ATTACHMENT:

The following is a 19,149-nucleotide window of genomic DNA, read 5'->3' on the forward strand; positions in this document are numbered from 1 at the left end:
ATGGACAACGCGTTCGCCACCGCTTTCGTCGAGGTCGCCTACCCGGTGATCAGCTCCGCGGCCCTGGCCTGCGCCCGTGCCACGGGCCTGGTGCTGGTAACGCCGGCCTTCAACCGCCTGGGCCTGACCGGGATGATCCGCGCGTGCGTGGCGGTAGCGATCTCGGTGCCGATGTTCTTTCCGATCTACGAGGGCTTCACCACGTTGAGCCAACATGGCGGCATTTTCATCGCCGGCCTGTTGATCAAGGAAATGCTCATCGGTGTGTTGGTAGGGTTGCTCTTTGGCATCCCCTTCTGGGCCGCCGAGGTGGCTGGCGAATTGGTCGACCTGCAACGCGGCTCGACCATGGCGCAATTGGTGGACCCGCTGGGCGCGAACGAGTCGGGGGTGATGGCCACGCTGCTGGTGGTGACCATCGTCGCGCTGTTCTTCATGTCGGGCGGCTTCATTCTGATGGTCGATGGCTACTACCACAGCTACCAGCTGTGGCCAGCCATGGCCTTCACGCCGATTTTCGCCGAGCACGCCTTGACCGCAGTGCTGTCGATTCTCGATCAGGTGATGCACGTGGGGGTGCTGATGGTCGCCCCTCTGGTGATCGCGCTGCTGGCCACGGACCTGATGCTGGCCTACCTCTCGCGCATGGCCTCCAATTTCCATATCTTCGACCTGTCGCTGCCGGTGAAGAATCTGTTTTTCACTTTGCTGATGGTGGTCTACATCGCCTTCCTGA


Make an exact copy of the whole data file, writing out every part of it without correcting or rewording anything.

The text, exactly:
The following is a 19,149-nucleotide window of genomic DNA, read 5'->3' on the forward strand; positions in this document are numbered from 1 at the left end:
ATGGACAACGCGTTCGCCACCGCTTTCGTCGAGGTCGCCTACCCGGTGATCAGCTCCGCGGCCCTGGCCTGCGCCCGTGCCACGGGCCTGGTGCTGGTAACGCCGGCCTTCAACCGCCTGGGCCTGACCGGGATGATCCGCGCGTGCGTGGCGGTAGCGATCTCGGTGCCGATGTTCTTTCCGATCTACGAGGGCTTCACCACGTTGAGCCAACATGGCGGCATTTTCATCGCCGGCCTGTTGATCAAGGAAATGCTCATCGGTGTGTTGGTAGGGTTGCTCTTTGGCATCCCCTTCTGGGCCGCCGAGGTGGCTGGCGAATTGGTCGACCTGCAACGCGGCTCGACCATGGCGCAATTGGTGGACCCGCTGGGCGCGAACGAGTCGGGGGTGATGGCCACGCTGCTGGTGGTGACCATCGTCGCGCTGTTCTTCATGTCGGGCGGCTTCATTCTGATGGTCGATGGCTACTACCACAGCTACCAGCTGTGGCCAGCCATGGCCTTCACGCCGATTTTCGCCGAGCACGCCTTGACCGCAGTGCTGTCGATTCTCGATCAGGTGATGCACGTGGGGGTGCTGATGGTCGCCCCTCTGGTGATCGCGCTGCTGGCCACGGACCTGATGCTGGCCTACCTCTCGCGCATGGCCTCCAATTTCCATATCTTCGACCTGTCGCTGCCGGTGAAGAATCTGTTTTTCACTTTGCTGATGGTGGTCTACATCGCCTTCCTGA